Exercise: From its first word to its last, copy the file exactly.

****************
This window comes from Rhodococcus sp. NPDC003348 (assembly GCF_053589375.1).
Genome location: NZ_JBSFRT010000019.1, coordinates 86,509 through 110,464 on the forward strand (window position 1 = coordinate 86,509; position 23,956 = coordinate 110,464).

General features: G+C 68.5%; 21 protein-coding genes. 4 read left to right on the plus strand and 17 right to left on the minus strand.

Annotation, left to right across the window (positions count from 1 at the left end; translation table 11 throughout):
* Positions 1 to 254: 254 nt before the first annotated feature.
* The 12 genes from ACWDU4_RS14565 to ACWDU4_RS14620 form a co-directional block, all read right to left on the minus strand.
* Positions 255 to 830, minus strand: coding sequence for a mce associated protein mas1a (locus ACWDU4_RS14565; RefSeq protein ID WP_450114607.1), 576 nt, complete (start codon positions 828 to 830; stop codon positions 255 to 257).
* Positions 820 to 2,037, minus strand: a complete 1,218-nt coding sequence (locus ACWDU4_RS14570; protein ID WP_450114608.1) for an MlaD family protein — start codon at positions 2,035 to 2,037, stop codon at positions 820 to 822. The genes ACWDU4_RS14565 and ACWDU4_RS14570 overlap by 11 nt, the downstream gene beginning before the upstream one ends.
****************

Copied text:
This window comes from Rhodococcus sp. NPDC003348 (assembly GCF_053589375.1).
Genome location: NZ_JBSFRT010000019.1, coordinates 86,509 through 110,464 on the forward strand (window position 1 = coordinate 86,509; position 23,956 = coordinate 110,464).

General features: G+C 68.5%; 21 protein-coding genes. 4 read left to right on the plus strand and 17 right to left on the minus strand.

Annotation, left to right across the window (positions count from 1 at the left end; translation table 11 throughout):
* Positions 1 to 254: 254 nt before the first annotated feature.
* The 12 genes from ACWDU4_RS14565 to ACWDU4_RS14620 form a co-directional block, all read right to left on the minus strand.
* Positions 255 to 830, minus strand: coding sequence for a mce associated protein mas1a (locus ACWDU4_RS14565; RefSeq protein ID WP_450114607.1), 576 nt, complete (start codon positions 828 to 830; stop codon positions 255 to 257).
* Positions 820 to 2,037, minus strand: a complete 1,218-nt coding sequence (locus ACWDU4_RS14570; protein ID WP_450114608.1) for an MlaD family protein — start codon at positions 2,035 to 2,037, stop codon at positions 820 to 822. The genes ACWDU4_RS14565 and ACWDU4_RS14570 overlap by 11 nt, the downstream gene beginning before the upstream one ends.